2. Donald

      I am guessing I watch her about 20 times a year, though not last night and not for many months. But it sounds like what she did last night is what she usually does– a lot of hype and a monologue that is supposed to be informative but really isn’t very good ( she also thinks she is funny and she isn’t), followed by her saying you won’t want to miss this, followed by a commercial and then, finally, a whole lot of not very much.

      Once in awhile she is good, but I mostly watch if I am bored. She seems to have a following though.

      1. bronco

        The “won’t want to miss this” after the commercial bit is shared with a lot of other shows over the past decade or so.

        Like history channel , TLC, science channel ad nauseum. They do this coming up next foreshadowing thing , hit you with 11 teen commercials then repeat what they just did word for word. It’s just a way of puffing 22 minutes of content up to fill an hour.

        The worst example is the morning local news. All I need to see is the 1 minute weather and 1 minute traffic report why does it take 3 hours to get it to me?

      2. uncle tungsten

        Will someone tell me when she does a story on the Awan brothers. That should be a scream. I’d pay to see her cover the American Spectator story of February 27th.
        I just feel good at the thought of her twisting that into a Russian horror story.

    3. integer

      From the “When ‘Disinformation’ Is Truth” article:

      It also turns out that this New McCarthyism has become profitable for its leading practitioners. The New York Times reported on Monday that the ratings for MSNBC’s Rachel Maddow are soaring with her frequent anti-Russian rants

      “Now, rattled liberals are surging back [to network television], seeking catharsis, solidarity and relief,” the Times wrote, citing a Kentucky woman explaining why she has become a devotee of Maddow: “She’s always talking about the Russians!”…

      Already, neocon Sen. Lindsey Graham has declared, “2017 is going to be a year of kicking Russia in the ass in Congress.” If Trump doesn’t go along, he will face battering from the likes of Maddow, The New York Times, The Washington Post, CNN and pretty much every mainstream news outlet. So, Trump may have no political choice but to get tough. But what happens when Putin pushes back?…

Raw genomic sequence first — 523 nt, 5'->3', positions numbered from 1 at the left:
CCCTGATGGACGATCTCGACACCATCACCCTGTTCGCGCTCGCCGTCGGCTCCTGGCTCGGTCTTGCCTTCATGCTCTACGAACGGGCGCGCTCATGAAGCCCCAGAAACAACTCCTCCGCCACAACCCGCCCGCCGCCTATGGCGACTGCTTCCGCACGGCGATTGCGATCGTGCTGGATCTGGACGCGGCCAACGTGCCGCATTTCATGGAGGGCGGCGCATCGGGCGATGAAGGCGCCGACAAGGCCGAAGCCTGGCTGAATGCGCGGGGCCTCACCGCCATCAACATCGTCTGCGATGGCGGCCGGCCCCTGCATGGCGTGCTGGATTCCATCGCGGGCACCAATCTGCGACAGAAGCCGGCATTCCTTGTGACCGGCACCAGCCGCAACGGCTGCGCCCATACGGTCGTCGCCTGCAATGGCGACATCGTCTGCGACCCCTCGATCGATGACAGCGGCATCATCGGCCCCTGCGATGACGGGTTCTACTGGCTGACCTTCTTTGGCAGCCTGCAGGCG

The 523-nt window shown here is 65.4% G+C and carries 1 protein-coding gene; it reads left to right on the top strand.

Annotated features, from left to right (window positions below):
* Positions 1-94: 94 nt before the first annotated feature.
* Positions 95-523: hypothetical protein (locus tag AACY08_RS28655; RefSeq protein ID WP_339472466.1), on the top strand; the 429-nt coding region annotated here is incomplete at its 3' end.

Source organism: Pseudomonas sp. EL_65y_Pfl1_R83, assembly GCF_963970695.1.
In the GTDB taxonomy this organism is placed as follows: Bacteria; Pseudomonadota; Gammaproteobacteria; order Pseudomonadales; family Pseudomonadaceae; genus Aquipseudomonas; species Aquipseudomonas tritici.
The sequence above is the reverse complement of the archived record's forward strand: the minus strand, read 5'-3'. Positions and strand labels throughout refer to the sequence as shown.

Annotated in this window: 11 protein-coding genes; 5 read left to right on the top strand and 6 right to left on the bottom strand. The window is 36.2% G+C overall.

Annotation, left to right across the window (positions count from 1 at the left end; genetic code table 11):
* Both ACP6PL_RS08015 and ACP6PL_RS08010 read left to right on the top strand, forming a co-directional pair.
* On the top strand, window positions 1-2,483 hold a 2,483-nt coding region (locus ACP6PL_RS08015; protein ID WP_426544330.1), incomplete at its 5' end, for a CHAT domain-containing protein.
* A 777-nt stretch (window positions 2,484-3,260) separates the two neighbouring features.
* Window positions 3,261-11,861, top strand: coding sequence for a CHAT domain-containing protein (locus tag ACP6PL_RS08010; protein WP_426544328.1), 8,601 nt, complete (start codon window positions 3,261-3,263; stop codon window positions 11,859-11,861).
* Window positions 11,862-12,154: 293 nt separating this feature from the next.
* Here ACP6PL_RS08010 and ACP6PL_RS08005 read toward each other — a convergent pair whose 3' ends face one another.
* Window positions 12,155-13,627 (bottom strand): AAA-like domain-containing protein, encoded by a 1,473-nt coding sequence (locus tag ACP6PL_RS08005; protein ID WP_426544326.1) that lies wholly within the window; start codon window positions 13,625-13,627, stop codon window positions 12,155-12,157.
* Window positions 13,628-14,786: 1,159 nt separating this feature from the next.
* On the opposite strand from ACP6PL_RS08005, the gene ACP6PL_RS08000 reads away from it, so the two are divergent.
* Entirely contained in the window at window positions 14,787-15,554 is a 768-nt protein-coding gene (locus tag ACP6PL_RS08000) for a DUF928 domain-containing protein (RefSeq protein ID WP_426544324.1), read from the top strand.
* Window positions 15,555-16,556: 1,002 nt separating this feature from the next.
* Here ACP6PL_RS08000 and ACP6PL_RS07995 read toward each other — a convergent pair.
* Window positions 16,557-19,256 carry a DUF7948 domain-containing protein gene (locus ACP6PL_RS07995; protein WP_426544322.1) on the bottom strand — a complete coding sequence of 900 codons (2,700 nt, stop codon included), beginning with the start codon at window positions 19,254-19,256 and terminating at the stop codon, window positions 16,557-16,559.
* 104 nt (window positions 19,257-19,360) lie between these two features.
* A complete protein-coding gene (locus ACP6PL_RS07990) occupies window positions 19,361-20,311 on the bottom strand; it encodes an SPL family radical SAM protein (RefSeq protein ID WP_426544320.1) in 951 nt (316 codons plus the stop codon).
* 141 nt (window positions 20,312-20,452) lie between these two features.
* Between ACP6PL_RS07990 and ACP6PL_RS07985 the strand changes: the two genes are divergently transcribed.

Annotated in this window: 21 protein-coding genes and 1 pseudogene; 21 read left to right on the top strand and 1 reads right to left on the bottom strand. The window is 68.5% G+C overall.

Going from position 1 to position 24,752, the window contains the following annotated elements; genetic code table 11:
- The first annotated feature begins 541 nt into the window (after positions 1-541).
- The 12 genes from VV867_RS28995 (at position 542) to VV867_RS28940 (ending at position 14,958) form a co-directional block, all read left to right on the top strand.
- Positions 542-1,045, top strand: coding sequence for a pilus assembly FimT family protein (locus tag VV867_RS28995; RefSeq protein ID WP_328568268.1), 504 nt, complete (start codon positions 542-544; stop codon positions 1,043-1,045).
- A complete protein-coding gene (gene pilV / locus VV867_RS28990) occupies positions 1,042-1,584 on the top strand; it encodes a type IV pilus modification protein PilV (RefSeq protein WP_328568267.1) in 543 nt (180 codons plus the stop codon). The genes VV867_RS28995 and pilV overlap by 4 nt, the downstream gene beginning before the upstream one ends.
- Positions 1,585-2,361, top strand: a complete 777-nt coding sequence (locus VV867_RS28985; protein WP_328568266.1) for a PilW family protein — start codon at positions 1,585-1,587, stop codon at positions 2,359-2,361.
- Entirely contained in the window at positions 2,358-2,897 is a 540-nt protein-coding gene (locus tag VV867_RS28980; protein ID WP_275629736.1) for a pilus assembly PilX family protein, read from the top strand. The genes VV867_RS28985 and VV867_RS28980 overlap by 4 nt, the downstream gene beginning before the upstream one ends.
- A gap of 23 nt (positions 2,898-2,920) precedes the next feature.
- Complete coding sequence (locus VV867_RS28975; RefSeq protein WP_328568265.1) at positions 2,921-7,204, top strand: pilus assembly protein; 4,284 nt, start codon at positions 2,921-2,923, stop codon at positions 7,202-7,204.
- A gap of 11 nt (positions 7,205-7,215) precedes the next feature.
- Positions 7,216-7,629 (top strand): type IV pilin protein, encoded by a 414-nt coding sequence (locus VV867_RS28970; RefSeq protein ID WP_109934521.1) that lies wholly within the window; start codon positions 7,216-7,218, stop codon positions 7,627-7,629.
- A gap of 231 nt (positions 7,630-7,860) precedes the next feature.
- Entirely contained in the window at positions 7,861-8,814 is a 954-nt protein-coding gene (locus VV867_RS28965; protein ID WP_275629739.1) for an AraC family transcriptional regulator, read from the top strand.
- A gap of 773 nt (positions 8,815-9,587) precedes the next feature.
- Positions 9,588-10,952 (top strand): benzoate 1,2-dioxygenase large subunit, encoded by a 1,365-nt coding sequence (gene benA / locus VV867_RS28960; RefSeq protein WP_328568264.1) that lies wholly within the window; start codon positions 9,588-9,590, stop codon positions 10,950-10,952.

Sometimes, I envision the argument that I would hear as the mushroom clouds begin rising over U.S. and Russian cities. If not incinerated in the first moments of the cataclysm, the “smart” people of the mainstream U.S. media (and their liberal and neocon allies) would be insisting that it wasn’t their fault; it was someone else’s fault; blame-shifting to the end.

      So, as the Democrats and liberals join with the neocons in launching this New McCarthyism over Russia – and with people like Rachel Maddow leading the charge – what is arguably the most depressing fact is that there appears to be no Edward R. Murrow, a mainstream journalist with a conscience, anywhere on the horizon.

      1. Plenue

        I suspect Putin won’t push back, at least in any overt way. He has no reason to. He just has to continue strengthening ties with China and improving Russia’s self-sufficiency. Never interrupt your opponent when they’re making a mistake, and the US is make a damn fool of itself on the international scene.

        What does Graham imagine Congress is even able to do against Russia? Expel some more Russian citizens? Impose some more sanctions? Big whoop.

        What matters more than anything is how Trump interacts with Russia, and how our two military’s interact. And so far, it seems deescalation and even cooperation are the name of the game.

      2. jonboinAR

        It’s batsh!t crazy! End of the world as we know it aside, what earthly good does it do our country (I can understand some politicians’ venal motives) to demonize Russia? After the Soviet Union dissolved, I never expected to see this, from the Democrats no less! This is the most bizarro political year I can recall.

        1. hidflect

          I think Russia is a target for blocking efforts to dismantle countries bordering that beleaguered beacon of democracy in the Middle East and so thwarting long term plans for Greater Israel.

        2. Procopius

          Heck, I lived through the McCarthy years and I have never understood why anybody feared Communism. It never seemed like an attractive alternative to what I saw around me, but I grew up in a middle-class, white, segregated area. I can’t imagine how people can fear ISIS or Russia the way they do. It’s not as if they could invade. There’s a fcuking ocean between us, not to mention that ISIS is maybe 30,000 guys in pick-up trucks.

    4. Left in Wisconsin

      I watch pretty frequently but I find myself changing the channel after the first segment a lot. I didn’t get home last night until after 8 (central, which is when she comes on out here in flyover) and didn’t realize the pres-show hype. Just watching the show, it seemed obvious this was a Trump-assisted leak, not some big anti-Trump takedown.

      I totally agree with the general point that she basically claims on every show that Trump has committed treason but for some reason it seems to be enough just to snark and show faux outrage about it. Political theater.